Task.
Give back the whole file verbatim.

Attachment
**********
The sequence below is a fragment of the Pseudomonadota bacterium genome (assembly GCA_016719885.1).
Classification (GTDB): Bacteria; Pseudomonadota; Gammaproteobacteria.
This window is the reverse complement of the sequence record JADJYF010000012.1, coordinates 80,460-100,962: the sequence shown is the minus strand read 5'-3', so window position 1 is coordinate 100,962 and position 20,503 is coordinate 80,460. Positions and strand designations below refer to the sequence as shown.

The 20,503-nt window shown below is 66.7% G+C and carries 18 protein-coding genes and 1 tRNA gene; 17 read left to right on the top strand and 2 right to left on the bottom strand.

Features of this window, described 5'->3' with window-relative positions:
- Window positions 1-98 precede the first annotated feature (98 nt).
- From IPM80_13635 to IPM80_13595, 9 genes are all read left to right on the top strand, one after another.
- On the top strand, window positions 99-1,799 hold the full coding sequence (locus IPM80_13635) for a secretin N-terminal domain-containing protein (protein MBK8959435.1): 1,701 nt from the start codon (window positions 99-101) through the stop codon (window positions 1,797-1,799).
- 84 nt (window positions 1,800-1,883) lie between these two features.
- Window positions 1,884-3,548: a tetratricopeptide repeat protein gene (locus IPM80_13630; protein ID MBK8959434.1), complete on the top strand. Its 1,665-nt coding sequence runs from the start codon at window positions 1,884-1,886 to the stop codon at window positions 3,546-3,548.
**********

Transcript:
The sequence below is a fragment of the Pseudomonadota bacterium genome (assembly GCA_016719885.1).
Classification (GTDB): Bacteria; Pseudomonadota; Gammaproteobacteria.
This window is the reverse complement of the sequence record JADJYF010000012.1, coordinates 80,460-100,962: the sequence shown is the minus strand read 5'-3', so window position 1 is coordinate 100,962 and position 20,503 is coordinate 80,460. Positions and strand designations below refer to the sequence as shown.

The 20,503-nt window shown below is 66.7% G+C and carries 18 protein-coding genes and 1 tRNA gene; 17 read left to right on the top strand and 2 right to left on the bottom strand.

Features of this window, described 5'->3' with window-relative positions:
- Window positions 1-98 precede the first annotated feature (98 nt).
- From IPM80_13635 to IPM80_13595, 9 genes are all read left to right on the top strand, one after another.
- On the top strand, window positions 99-1,799 hold the full coding sequence (locus IPM80_13635) for a secretin N-terminal domain-containing protein (protein MBK8959435.1): 1,701 nt from the start codon (window positions 99-101) through the stop codon (window positions 1,797-1,799).
- 84 nt (window positions 1,800-1,883) lie between these two features.
- Window positions 1,884-3,548: a tetratricopeptide repeat protein gene (locus IPM80_13630; protein ID MBK8959434.1), complete on the top strand. Its 1,665-nt coding sequence runs from the start codon at window positions 1,884-1,886 to the stop codon at window positions 3,546-3,548.